Tipping is not necessary in Belgium, but if you liked the service you got at a restaurant, simply round up your bill.
Serve the Perfect Angle
When pouring a beer remember you have to do it at an angle of 45 degrees. This way you won’t produce too much foam and you’ll achieve the perfect texture.
Opt for Self-Service
Don’t waste time at the ticket offices in Brussels’ train stations. Use the self-service ticket machines whose menus are available in several languages.
Follow This Photo Tip
You’ll probably want to take a panoramic picture of the Grand Place. Instead, take several pictures rotating on your own axis and then put them together with a photography app or program.
Guarantee Your Good Fortune
Rub the arm of the bronze statue Everad’t Serclaes located left of the Hotel de Ville in Brussels and it’s guaranteed that you’ll have good fortune.
Travel During the Best Season
Check the events that are programmed at the Grand Place. Every year, in August, the square is adorned with a flower carpet.
Tall and Short
The highest point in Belgium is lower than the world’s tallest building.
An Express Trip
Did you know you can drive across Belgium in only three hours?
Travel Pet Friendly
In Belgium, dogs are allowed almost everywhere, and they can even sit on a venue’s chairs as long as their owner pays their entry fee.
Don’t be surprised if you see that Belgian people greet each other with three kisses. It’s a tradition among friends.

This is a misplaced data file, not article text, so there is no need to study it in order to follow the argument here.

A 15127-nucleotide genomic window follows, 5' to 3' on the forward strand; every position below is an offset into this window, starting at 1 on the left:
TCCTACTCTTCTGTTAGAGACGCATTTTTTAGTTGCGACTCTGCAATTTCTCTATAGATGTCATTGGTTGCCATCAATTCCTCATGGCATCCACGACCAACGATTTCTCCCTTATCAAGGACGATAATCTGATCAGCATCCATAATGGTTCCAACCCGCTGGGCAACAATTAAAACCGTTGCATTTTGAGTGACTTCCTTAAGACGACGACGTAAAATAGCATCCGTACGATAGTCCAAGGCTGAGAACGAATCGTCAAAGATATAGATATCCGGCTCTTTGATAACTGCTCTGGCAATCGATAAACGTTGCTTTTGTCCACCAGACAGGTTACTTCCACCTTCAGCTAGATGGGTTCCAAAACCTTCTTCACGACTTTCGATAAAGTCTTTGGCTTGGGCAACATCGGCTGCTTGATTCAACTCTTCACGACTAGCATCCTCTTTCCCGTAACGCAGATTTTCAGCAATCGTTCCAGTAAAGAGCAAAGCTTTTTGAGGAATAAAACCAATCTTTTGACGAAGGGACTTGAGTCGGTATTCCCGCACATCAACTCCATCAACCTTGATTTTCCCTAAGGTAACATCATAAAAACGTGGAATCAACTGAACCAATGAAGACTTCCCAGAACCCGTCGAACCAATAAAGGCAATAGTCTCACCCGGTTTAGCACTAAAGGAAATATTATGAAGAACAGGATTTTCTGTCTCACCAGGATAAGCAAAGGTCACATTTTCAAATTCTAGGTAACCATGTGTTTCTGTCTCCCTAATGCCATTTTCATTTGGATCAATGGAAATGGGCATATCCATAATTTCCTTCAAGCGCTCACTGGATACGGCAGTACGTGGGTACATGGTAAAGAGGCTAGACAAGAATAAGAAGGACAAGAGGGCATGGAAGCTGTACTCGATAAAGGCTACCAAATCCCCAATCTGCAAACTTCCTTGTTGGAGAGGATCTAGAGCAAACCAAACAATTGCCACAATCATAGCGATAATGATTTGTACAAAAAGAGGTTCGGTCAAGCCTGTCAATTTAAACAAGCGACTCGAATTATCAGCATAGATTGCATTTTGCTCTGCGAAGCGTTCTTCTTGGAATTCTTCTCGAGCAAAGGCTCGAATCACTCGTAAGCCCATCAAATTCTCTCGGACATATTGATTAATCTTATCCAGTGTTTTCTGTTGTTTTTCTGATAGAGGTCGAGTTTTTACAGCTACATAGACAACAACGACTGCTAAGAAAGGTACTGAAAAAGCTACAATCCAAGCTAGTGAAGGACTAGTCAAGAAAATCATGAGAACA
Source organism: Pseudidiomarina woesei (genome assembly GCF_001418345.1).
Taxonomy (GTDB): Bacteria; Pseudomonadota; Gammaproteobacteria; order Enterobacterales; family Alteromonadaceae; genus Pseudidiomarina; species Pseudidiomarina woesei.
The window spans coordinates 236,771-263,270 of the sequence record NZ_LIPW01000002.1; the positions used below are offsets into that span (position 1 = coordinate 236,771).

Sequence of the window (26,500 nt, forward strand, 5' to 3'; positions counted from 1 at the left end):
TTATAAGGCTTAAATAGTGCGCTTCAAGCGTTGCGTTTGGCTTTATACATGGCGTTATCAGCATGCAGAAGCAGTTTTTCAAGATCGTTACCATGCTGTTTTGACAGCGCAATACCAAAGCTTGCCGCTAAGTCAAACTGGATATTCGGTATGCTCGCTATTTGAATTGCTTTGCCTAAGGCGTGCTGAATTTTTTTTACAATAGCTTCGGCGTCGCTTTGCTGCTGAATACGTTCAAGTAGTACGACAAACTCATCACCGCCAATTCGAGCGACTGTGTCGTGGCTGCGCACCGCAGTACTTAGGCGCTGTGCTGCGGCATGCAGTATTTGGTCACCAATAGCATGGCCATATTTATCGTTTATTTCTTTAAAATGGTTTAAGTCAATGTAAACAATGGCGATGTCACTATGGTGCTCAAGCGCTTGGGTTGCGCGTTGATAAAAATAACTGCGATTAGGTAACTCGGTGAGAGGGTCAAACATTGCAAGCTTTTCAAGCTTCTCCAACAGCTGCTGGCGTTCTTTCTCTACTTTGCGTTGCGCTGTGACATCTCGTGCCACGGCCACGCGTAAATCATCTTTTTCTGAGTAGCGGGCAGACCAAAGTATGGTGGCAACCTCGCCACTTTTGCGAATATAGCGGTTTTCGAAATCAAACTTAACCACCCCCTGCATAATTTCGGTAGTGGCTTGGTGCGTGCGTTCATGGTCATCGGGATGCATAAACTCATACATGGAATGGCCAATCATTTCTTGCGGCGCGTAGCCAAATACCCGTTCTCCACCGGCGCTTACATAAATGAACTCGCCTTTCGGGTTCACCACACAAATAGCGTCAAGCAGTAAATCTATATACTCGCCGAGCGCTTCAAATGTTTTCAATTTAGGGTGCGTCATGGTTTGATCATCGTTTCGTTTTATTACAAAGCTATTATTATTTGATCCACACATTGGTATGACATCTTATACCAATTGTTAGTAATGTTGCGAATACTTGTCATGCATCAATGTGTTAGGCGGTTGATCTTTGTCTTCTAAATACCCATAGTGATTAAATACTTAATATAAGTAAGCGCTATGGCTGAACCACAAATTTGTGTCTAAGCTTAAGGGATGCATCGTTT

800 Varieties of Beer
More than 800 varieties of beer are produced in Belgium.
Characteristics of a Stout
Dark beer doesn’t have a greater alcohol content than light beer. Its only difference is that barley was more toasted during its elaboration process.
Did you know there’s a phobia to having an empty glass of beer in your hand? It’s called Cenosillicaphobia.
Buying Tons of Chocolate
Brussels International Airport, or Brussel-Zaventem, is the place where they sell the most chocolates in the world.
The Biggest Urban Area in Belgium
Brussels is the biggest urban area in Belgium and it’s considered the de facto capital of the European Union.
Most of the buildings surrounding the Grand Place are reconstructions made after the fire in Brussels caused by the troops of Louis XIV in 1695.
Victor Hugo in Brussels
At the Grand Place you’ll find LePigeon, the building where the French novelist Victor Hugo lived during his exile in Belgium in 1852.
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